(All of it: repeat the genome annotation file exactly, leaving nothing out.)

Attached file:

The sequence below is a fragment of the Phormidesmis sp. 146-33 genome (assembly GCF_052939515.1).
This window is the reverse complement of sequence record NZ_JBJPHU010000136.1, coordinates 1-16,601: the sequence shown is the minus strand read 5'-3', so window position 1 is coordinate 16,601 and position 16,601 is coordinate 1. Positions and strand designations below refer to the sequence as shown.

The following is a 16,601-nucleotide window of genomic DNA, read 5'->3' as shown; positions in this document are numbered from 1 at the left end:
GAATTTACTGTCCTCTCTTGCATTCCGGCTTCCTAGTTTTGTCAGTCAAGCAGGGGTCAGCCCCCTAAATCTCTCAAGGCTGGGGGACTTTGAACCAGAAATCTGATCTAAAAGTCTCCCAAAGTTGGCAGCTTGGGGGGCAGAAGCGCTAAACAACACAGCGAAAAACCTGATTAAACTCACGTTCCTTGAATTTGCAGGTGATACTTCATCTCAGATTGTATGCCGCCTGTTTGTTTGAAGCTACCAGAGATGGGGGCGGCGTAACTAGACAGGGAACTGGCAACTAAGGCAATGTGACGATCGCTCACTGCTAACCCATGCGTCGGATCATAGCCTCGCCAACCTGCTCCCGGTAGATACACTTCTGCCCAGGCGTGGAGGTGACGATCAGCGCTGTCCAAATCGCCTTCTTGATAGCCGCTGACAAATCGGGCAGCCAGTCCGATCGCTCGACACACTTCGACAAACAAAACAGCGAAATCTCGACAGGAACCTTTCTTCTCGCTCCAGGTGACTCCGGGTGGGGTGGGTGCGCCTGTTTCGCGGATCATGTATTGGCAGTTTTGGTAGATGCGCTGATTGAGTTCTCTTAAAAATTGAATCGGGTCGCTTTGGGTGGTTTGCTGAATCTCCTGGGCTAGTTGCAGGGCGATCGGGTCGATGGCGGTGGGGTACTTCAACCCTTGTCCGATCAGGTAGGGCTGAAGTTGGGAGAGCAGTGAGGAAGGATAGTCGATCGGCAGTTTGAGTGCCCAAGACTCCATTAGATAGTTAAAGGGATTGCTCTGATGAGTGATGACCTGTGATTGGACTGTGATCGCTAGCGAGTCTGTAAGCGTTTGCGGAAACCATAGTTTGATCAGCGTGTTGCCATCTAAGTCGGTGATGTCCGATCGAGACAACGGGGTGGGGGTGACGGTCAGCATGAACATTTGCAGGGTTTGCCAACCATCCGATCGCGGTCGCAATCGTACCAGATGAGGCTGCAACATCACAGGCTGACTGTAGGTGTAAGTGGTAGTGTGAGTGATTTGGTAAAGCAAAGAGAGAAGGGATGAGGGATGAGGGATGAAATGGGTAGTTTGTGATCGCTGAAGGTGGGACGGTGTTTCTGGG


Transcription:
The sequence below is a fragment of the Phormidesmis sp. 146-33 genome (assembly GCF_052939515.1).
This window is the reverse complement of sequence record NZ_JBJPHU010000136.1, coordinates 1-16,601: the sequence shown is the minus strand read 5'-3', so window position 1 is coordinate 16,601 and position 16,601 is coordinate 1. Positions and strand designations below refer to the sequence as shown.

The following is a 16,601-nucleotide window of genomic DNA, read 5'->3' as shown; positions in this document are numbered from 1 at the left end:
GAATTTACTGTCCTCTCTTGCATTCCGGCTTCCTAGTTTTGTCAGTCAAGCAGGGGTCAGCCCCCTAAATCTCTCAAGGCTGGGGGACTTTGAACCAGAAATCTGATCTAAAAGTCTCCCAAAGTTGGCAGCTTGGGGGGCAGAAGCGCTAAACAACACAGCGAAAAACCTGATTAAACTCACGTTCCTTGAATTTGCAGGTGATACTTCATCTCAGATTGTATGCCGCCTGTTTGTTTGAAGCTACCAGAGATGGGGGCGGCGTAACTAGACAGGGAACTGGCAACTAAGGCAATGTGACGATCGCTCACTGCTAACCCATGCGTCGGATCATAGCCTCGCCAACCTGCTCCCGGTAGATACACTTCTGCCCAGGCGTGGAGGTGACGATCAGCGCTGTCCAAATCGCCTTCTTGATAGCCGCTGACAAATCGGGCAGCCAGTCCGATCGCTCGACACACTTCGACAAACAAAACAGCGAAATCTCGACAGGAACCTTTCTTCTCGCTCCAGGTGACTCCGGGTGGGGTGGGTGCGCCTGTTTCGCGGATCATGTATTGGCAGTTTTGGTAGATGCGCTGATTGAGTTCTCTTAAAAATTGAATCGGGTCGCTTTGGGTGGTTTGCTGAATCTCCTGGGCTAGTTGCAGGGCGATCGGGTCGATGGCGGTGGGGTACTTCAACCCTTGTCCGATCAGGTAGGGCTGAAGTTGGGAGAGCAGTGAGGAAGGATAGTCGATCGGCAGTTTGAGTGCCCAAGACTCCATTAGATAGTTAAAGGGATTGCTCTGATGAGTGATGACCTGTGATTGGACTGTGATCGCTAGCGAGTCTGTAAGCGTTTGCGGAAACCATAGTTTGATCAGCGTGTTGCCATCTAAGTCGGTGATGTCCGATCGAGACAACGGGGTGGGGGTGACGGTCAGCATGAACATTTGCAGGGTTTGCCAACCATCCGATCGCGGTCGCAATCGTACCAGATGAGGCTGCAACATCACAGGCTGACTGTAGGTGTAAGTGGTAGTGTGAGTGATTTGGTAAAGCAAAGAGAGAAGGGATGAGGGATGAGGGATGAAATGGGTAGTTTGTGATCGCTGAAGGTGGGACGGTGTTTCTGGG